Dental surgery utilizing sedation usually comes with extra cost. Find out in advance what to expect in terms of expenses. Ask about the portion your provincial health plan and/or private insurance will cover. In most provinces, the public health care system does not cover routine dental surgery services. Patients and dental insurance plans must cover costs. Unfortunately for those without insurance, dental health care in Canada is usually self-funded.
Selecting a qualified surgeon and facility can be intimidating. As a starting point, check with your local dental society for a list of practitioners or ask friends for referrals.
Most dental specialty offices require a consultation appointment before your surgery date. Use this time to discuss your needs and concerns. During the consultation, the steps and risks involved in your particular procedure will be discussed. If another care provider has referred you, a letter and your X-rays may be sent ahead. If not, bring them with you. Prepare a list of questions so you will not forget something in the hustle of meeting new people and being shown around.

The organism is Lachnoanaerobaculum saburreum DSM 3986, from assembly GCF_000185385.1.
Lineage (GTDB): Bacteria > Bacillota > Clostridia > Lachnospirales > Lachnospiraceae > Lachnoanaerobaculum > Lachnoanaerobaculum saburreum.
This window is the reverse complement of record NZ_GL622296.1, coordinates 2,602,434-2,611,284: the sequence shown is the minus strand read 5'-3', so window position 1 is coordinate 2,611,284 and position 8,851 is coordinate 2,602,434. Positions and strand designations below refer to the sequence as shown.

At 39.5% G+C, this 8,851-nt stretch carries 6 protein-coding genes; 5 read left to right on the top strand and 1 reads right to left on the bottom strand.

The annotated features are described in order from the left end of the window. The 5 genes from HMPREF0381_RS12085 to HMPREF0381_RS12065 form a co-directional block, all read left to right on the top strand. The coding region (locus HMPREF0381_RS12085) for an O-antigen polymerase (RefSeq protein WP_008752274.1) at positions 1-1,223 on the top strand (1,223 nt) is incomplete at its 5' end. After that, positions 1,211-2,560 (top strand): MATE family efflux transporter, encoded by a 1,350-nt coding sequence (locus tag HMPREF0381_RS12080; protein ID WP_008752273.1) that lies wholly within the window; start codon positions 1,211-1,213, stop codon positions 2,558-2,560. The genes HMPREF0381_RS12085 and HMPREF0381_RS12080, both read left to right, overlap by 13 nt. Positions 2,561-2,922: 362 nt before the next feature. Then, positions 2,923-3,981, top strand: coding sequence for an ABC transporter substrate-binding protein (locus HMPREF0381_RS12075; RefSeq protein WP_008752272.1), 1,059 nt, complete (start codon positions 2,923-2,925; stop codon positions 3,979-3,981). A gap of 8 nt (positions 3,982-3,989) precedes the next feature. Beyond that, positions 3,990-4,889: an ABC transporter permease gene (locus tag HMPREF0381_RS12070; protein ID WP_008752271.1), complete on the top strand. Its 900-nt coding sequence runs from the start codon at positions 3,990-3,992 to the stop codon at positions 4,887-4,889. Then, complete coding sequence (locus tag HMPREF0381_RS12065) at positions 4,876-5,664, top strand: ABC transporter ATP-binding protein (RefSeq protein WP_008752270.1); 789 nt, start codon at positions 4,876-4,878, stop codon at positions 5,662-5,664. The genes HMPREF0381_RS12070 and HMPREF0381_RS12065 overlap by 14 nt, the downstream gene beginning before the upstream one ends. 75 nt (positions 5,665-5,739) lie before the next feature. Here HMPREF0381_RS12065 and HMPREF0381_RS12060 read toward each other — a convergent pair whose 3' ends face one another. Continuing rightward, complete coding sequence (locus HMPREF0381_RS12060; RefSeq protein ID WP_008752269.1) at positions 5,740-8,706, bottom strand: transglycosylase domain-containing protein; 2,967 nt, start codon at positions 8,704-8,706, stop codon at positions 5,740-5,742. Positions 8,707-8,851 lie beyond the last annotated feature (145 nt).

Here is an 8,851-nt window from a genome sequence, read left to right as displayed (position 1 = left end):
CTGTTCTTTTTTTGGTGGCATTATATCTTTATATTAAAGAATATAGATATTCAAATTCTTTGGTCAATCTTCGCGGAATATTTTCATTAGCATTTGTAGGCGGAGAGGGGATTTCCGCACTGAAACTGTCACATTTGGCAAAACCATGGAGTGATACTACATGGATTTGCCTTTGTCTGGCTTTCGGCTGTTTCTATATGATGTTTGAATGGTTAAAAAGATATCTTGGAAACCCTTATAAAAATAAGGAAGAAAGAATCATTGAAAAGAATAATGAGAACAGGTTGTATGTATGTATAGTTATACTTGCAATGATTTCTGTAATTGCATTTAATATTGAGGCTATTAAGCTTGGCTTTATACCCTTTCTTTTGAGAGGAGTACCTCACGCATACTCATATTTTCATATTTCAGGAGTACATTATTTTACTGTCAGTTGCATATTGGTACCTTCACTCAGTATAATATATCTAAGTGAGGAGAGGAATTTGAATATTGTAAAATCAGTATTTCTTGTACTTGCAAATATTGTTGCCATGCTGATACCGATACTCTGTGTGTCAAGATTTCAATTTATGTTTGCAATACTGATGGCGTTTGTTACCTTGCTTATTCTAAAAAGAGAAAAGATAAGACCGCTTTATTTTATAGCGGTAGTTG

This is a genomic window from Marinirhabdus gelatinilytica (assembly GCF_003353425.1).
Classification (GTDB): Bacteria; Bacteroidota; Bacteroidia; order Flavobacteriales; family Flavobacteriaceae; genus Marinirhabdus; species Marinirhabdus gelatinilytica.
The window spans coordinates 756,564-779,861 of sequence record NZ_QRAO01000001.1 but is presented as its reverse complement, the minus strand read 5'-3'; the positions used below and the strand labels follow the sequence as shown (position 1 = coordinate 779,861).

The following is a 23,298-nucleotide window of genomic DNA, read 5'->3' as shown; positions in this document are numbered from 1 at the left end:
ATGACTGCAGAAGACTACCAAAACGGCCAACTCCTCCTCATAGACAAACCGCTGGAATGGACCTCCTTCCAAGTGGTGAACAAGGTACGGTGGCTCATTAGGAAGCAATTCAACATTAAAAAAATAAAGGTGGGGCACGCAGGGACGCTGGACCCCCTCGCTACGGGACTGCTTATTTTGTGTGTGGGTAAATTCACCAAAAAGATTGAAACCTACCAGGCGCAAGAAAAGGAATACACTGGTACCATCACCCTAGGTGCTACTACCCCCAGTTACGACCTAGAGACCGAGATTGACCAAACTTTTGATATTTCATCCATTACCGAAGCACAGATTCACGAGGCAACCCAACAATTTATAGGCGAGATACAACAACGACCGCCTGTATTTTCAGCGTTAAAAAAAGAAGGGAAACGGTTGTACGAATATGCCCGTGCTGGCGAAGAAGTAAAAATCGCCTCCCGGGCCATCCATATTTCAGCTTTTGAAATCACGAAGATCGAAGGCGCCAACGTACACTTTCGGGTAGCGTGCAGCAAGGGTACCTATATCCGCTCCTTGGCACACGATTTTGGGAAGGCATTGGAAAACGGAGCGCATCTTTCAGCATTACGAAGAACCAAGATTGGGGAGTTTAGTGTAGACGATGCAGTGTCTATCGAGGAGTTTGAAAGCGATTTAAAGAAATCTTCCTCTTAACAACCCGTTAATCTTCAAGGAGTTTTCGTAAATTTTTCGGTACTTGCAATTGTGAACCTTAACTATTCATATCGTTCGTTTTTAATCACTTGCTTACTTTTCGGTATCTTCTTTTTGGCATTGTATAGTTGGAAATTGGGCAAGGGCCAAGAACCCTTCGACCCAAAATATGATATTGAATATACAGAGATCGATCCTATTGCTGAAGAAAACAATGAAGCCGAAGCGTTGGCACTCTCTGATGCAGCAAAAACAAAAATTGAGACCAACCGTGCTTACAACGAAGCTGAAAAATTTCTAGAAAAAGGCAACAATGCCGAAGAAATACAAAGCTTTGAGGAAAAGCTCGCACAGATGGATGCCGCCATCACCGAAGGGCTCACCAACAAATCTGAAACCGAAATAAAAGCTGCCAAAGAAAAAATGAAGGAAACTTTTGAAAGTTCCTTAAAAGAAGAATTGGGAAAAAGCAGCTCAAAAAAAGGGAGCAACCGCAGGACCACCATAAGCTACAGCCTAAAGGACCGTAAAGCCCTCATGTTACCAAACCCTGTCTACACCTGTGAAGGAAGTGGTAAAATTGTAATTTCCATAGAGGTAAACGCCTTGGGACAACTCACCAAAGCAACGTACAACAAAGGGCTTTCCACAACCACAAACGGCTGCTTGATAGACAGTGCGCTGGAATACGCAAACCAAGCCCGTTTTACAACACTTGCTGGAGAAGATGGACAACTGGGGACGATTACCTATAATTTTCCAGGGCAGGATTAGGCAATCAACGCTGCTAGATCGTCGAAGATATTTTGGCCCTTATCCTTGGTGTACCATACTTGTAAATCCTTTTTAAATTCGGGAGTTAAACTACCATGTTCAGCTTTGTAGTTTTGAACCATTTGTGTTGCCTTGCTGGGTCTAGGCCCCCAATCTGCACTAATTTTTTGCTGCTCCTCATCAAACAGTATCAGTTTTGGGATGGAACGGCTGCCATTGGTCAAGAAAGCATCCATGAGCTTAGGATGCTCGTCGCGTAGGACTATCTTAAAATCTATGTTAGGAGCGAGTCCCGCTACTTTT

Do not be shy about asking about qualifications. In Alberta, for instance, dentists who administer IV sedation and other forms of ‘sleep dentistry’ must have a certificate ensuring proper training.
You can also ask about the facility’s inspection report, where provincial law requires one. Most facilities offering general anesthesia must pass a strict inspection. This ensures that basic safety features and monitoring equipment meet requirements. It is fair to ask about procedures that ensure a properly equipped facility and sterilized instruments. Most office staff are proud of their surgical facilities. They will be pleased to show you around and answer your questions.
Finally, but perhaps most important, find out who will be looking after you. A trained individual must monitor you, as the surgery may require all of the surgeon’s attention. Many facilities have specially trained professionals on staff. An anesthesiologist may be part of the team, as may a registered nurse skilled in managing ‘day surgery’ patients.
Dental office or day surgery suites provide an experience similar to that received in a hospital. You will be moved to a recovery room after surgery to allow your body to adjust and recover before being sent home.
If you have been unconscious, or given a hypnotic or narcotic drug, you must be taken home. Ask a friend or family member for help in advance. Driving or even taking the bus in a confused state is not a good idea.
Ask beforehand about follow-up for any problems after surgery. You will need both verbal and written instructions on what to expect after surgery and whom to call if you have problems.
Perhaps the best advice is to prepare by doing your homework. Every day, thousands of Canadians have successful, pain-free dental surgery in dental offices and surgical facilities. By choosing carefully you can be one of them.